I have 12 days left in my 30s.
I’ve noticed that a common response when confronted with the fact of aging is to say, “I don’t feel 40!” “I don’t feel like I’m 65, I still feel like a teenager.” I guess I can understand that. Whatever our age, our sense of self — dare I say soul — remains constant, ever as present and weighty as the year before.
That said, in 12 days, I won’t be proclaiming that I don’t feel 40. The truth is, I do. My 30s have been a decade-long realization that, physically, I no longer enjoy the invulnerability of youth. I don’t bounce back from injuries as fast. I seem to fall out of shape more easily, and I struggle more mightily to regain some semblance of form. I avoid sports that I formerly dove into with abandon. Now, I think, “That would probably hurt.” More than invulnerability, I simply wish I could again feel that surge of strength and energy that, in my younger years, I simply took for granted. I believe I’m about to lapse into an infomercial for testosterone, but opening the childproof seal on the ibuprofen bottle is clear and convincing evidence for me that “she ain’t what she used to be.”
And it’s not just in my head. In the morning, I look into the mirror to see post-surgery scars cover my right shoulder, and, as I lean in to examine them more closely, I’m reminded that my right knee was reconstructed with the help of four titanium screws. Sure, I still run miles every week, but only with the arch-supporting aid of orthotics. Moreover, as the air whips through my hair, it stays anchored with the aid of hair loss medication that I dutifully quarter and take every morning. And that’s after I lather my skin with lotion, given that time has robbed me of adequate dermal moisture.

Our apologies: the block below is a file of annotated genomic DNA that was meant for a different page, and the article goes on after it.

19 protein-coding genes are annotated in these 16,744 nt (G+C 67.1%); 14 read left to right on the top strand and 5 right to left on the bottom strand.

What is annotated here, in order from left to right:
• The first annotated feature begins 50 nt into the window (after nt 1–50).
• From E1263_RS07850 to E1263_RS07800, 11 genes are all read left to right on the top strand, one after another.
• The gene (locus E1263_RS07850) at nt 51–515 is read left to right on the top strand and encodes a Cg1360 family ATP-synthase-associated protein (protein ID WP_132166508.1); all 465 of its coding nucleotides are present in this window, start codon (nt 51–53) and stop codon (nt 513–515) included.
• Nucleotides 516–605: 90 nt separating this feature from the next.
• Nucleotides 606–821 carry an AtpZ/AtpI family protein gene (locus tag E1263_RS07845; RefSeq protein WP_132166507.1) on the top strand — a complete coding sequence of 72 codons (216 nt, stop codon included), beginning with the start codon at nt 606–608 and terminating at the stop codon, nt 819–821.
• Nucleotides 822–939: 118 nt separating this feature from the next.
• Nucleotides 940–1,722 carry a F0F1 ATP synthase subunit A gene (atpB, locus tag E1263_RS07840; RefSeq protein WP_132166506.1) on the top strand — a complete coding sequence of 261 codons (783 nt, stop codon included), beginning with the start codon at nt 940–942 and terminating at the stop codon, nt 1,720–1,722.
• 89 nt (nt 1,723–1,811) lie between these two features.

No one ever said aging was pretty.
All that said, when February 28 comes around, I won’t be sad. I won’t pretend like I’m not a year older. I will be. I’ll be 40. I’ll embrace it, love it even. For all the aches and pain that will surely only accumulate as the years tumble on, I wouldn’t trade where I am now. Sure, maybe I’d love my 20-year-old body and the keenness of my 30-year-old mind, but I’ll take the whole package at 40. I think I’m getting the wiser part of “older and wiser,” even if I’m taking my own sweet time.
I’ve lost that invulnerability, that feeling that I can do anything, be anything, conquer it all. Life’s lumps have a way of humbling you. The daydreams of setting the world on fire are fewer and far between now, replaced by the growing understanding and acceptance of my insignificance. Not a melancholy insignificance, but a properly respected appreciation of the order of the cosmos, the way of things, a right-sized smallness in an awe-inspiring world. There’s a peace in that; delusions of greatness are, after all, quite the burden.
Lately, on many evenings, as I sit by the fire and read a good book, I’ll look up to see my husband reading too or toiling away on his laptop. It will be warm and quiet and peaceful. I’ll think about all of our adventures, and I think about the even more exciting exploits that lie ahead. I’ll consider the green stuffed monkey waiting on our bureau, and the trips to new places, and the comforting expanse of an unknown destination called life, and I know that this is a good place, this is where I was meant to be. It’s the moment to understand that what you’ve gained mightily outweighs what you’ve lost.
This is 40, and it’s worth the aches and pains.